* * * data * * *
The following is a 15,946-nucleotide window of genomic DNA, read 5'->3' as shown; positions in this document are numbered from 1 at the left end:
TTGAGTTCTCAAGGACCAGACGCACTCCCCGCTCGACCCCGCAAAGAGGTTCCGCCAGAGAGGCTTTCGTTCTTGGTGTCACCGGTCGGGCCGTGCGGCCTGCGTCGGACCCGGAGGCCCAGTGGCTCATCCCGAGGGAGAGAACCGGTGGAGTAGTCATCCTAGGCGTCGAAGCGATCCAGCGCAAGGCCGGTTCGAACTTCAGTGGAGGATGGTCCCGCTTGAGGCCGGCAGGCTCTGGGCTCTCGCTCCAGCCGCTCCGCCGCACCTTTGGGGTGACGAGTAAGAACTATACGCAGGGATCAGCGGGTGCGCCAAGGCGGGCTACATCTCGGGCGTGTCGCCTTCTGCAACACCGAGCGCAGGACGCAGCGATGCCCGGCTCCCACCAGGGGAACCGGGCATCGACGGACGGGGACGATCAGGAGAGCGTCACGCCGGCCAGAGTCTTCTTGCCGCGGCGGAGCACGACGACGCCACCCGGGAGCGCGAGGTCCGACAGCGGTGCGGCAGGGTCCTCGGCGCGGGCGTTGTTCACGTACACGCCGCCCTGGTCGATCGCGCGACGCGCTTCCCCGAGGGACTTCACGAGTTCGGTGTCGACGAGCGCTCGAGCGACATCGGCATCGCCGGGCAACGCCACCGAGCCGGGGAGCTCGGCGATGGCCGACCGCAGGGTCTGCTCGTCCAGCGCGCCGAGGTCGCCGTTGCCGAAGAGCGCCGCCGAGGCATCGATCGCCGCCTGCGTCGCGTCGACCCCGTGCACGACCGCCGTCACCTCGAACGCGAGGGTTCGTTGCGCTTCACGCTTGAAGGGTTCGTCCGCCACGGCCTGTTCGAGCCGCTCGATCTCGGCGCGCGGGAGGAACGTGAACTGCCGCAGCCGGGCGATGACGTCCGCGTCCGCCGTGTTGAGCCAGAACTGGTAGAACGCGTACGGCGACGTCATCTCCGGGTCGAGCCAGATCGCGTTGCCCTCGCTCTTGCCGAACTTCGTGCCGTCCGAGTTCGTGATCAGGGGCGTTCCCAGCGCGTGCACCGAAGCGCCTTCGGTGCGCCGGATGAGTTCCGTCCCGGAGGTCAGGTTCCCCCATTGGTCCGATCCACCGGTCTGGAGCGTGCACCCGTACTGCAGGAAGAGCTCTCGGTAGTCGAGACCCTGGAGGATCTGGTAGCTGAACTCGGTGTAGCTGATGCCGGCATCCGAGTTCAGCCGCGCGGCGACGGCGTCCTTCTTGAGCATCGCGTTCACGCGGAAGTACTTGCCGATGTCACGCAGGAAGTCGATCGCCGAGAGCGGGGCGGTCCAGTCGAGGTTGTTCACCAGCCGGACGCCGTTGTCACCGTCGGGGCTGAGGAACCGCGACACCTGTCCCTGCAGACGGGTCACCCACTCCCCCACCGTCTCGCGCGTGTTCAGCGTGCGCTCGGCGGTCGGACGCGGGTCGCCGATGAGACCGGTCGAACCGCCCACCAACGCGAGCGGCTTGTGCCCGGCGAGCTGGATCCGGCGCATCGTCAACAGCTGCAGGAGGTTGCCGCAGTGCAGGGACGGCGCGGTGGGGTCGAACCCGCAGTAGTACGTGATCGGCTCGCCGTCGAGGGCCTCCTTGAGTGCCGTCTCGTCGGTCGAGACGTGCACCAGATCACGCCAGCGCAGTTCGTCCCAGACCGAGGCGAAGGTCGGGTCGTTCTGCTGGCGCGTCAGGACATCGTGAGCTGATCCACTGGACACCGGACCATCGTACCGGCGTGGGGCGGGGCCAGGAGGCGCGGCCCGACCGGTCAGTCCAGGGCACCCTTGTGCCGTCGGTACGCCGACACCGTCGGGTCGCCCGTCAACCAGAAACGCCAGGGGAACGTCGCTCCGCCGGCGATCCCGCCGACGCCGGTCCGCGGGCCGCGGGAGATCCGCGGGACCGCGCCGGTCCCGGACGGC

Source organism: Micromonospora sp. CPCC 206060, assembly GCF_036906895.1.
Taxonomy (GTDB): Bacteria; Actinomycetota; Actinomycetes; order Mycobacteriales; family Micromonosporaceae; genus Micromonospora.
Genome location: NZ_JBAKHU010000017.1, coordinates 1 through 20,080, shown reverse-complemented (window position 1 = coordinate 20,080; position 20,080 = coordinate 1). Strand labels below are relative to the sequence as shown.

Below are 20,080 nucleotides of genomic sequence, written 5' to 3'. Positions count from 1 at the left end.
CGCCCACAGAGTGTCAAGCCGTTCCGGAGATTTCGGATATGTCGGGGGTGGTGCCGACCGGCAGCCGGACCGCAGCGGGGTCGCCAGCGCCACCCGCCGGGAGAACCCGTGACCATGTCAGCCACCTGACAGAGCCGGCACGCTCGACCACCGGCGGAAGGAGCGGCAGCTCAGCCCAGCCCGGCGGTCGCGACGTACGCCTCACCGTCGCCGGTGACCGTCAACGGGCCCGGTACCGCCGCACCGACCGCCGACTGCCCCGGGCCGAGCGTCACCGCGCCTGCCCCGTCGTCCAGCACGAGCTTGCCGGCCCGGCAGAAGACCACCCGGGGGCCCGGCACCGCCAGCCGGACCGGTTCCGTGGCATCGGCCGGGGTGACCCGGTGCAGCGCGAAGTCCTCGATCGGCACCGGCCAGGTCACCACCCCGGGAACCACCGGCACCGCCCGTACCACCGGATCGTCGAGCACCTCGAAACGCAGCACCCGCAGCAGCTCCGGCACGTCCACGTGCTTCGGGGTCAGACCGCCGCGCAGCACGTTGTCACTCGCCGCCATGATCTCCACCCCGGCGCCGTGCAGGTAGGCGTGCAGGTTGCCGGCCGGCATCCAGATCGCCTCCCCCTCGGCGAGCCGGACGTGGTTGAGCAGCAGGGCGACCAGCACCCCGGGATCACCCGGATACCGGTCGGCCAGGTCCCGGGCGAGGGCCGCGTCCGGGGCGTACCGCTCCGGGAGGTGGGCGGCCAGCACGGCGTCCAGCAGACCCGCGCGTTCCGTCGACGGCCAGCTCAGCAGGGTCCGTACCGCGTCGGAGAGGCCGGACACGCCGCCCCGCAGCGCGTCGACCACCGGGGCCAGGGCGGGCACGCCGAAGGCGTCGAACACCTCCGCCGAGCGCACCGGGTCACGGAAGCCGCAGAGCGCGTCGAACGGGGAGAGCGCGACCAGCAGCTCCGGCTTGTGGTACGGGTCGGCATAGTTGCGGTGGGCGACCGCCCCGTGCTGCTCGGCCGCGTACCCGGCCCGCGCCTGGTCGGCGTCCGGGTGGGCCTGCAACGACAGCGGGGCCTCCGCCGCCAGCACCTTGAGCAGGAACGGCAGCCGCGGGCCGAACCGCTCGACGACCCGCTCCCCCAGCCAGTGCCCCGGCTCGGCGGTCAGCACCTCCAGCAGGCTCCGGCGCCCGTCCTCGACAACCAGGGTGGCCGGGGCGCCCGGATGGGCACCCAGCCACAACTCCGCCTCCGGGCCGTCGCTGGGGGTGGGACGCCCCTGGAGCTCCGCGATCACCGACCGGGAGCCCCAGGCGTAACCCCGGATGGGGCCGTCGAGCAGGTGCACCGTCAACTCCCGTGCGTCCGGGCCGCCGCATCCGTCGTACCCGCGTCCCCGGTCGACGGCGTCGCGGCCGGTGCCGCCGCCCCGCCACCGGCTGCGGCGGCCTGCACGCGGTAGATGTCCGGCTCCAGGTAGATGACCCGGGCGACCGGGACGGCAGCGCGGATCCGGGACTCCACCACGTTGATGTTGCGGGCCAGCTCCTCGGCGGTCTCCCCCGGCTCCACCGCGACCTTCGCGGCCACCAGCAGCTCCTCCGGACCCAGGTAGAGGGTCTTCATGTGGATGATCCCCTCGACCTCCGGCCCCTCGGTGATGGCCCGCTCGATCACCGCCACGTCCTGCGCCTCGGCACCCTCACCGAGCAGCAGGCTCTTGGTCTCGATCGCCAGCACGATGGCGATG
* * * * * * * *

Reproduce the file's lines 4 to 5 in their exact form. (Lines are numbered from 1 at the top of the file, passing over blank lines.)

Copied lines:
Taxonomy (GTDB): Bacteria; Actinomycetota; Actinomycetes; order Mycobacteriales; family Micromonosporaceae; genus Micromonospora.
Genome location: NZ_JBAKHU010000017.1, coordinates 1 through 20,080, shown reverse-complemented (window position 1 = coordinate 20,080; position 20,080 = coordinate 1). Strand labels below are relative to the sequence as shown.